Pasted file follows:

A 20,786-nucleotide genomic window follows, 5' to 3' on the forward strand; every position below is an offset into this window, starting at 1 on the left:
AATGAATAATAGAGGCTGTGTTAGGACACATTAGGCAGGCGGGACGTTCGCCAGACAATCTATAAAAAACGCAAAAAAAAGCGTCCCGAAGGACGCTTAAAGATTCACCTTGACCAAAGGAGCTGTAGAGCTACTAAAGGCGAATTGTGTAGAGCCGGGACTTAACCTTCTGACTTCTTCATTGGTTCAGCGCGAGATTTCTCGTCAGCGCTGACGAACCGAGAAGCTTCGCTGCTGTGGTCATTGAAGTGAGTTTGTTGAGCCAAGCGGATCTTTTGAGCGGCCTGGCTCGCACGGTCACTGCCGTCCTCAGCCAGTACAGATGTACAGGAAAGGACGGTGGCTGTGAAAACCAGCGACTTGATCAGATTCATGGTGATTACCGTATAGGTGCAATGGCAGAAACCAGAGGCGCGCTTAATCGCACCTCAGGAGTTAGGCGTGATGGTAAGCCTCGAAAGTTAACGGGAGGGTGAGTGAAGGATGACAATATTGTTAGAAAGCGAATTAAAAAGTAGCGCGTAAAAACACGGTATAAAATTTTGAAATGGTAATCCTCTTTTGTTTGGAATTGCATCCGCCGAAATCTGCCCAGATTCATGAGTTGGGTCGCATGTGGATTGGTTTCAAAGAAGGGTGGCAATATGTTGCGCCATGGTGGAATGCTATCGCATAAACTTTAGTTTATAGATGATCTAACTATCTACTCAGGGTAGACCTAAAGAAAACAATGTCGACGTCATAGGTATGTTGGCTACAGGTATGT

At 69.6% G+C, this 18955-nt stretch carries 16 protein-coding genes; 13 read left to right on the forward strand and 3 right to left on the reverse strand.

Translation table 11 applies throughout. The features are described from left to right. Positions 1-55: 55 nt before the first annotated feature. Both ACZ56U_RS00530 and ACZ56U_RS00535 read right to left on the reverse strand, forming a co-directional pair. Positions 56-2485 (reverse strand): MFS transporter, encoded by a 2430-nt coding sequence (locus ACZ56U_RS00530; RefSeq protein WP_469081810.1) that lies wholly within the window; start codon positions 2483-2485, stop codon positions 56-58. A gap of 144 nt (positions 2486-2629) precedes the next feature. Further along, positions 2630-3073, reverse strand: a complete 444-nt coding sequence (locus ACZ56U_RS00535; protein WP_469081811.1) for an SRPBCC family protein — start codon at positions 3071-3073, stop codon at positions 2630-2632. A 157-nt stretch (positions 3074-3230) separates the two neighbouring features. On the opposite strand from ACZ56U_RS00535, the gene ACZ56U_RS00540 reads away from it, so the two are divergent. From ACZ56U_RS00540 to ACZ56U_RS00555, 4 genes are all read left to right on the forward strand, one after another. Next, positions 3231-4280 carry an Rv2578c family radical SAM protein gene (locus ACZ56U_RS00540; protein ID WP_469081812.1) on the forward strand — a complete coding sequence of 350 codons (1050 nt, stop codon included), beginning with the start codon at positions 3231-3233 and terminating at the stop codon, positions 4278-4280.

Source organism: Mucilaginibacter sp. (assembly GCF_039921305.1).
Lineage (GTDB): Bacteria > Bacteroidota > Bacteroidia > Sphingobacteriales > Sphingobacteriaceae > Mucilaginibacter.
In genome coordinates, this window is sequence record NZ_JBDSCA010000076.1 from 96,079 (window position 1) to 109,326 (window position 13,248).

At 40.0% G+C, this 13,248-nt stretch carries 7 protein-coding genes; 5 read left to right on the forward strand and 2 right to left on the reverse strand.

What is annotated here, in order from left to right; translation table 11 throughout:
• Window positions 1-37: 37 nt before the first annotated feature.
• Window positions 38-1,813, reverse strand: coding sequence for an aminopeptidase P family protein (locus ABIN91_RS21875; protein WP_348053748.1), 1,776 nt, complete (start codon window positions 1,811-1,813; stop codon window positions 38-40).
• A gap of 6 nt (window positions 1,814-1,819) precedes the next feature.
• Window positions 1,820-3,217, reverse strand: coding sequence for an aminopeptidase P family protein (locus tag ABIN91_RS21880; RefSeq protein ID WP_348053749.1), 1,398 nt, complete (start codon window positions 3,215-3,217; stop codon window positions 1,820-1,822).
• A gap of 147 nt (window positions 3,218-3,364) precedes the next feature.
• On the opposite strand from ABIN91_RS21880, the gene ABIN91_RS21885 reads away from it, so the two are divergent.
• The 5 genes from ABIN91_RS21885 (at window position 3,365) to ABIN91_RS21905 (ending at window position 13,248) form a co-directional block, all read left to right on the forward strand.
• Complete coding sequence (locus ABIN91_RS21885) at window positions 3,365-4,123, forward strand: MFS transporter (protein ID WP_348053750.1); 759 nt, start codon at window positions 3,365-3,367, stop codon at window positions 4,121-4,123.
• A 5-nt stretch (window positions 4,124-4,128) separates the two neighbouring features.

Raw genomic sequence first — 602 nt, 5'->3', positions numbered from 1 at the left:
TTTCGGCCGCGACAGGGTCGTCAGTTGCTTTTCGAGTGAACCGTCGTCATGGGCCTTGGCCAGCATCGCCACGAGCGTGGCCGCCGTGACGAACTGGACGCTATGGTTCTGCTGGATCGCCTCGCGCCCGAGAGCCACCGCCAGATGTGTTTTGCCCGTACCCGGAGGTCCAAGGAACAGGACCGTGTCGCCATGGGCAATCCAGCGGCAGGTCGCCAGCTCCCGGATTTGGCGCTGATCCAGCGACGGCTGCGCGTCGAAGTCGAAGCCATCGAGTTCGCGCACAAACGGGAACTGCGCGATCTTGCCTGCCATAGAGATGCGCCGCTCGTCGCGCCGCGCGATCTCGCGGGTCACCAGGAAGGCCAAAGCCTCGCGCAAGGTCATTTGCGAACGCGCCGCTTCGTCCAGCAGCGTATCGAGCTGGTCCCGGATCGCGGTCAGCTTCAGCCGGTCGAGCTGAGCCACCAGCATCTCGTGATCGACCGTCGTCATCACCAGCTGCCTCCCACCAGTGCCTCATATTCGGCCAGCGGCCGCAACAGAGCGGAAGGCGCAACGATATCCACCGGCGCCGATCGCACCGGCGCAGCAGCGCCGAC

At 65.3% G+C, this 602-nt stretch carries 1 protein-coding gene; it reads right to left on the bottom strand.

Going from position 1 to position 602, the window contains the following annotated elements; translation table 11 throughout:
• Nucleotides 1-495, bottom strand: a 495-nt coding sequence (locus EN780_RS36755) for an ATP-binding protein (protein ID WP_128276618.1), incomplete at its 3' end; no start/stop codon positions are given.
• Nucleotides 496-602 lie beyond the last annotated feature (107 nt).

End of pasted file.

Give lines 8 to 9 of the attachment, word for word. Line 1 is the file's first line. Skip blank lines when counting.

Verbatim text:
At 40.0% G+C, this 13,248-nt stretch carries 7 protein-coding genes; 5 read left to right on the forward strand and 2 right to left on the reverse strand.

What is annotated here, in order from left to right; translation table 11 throughout: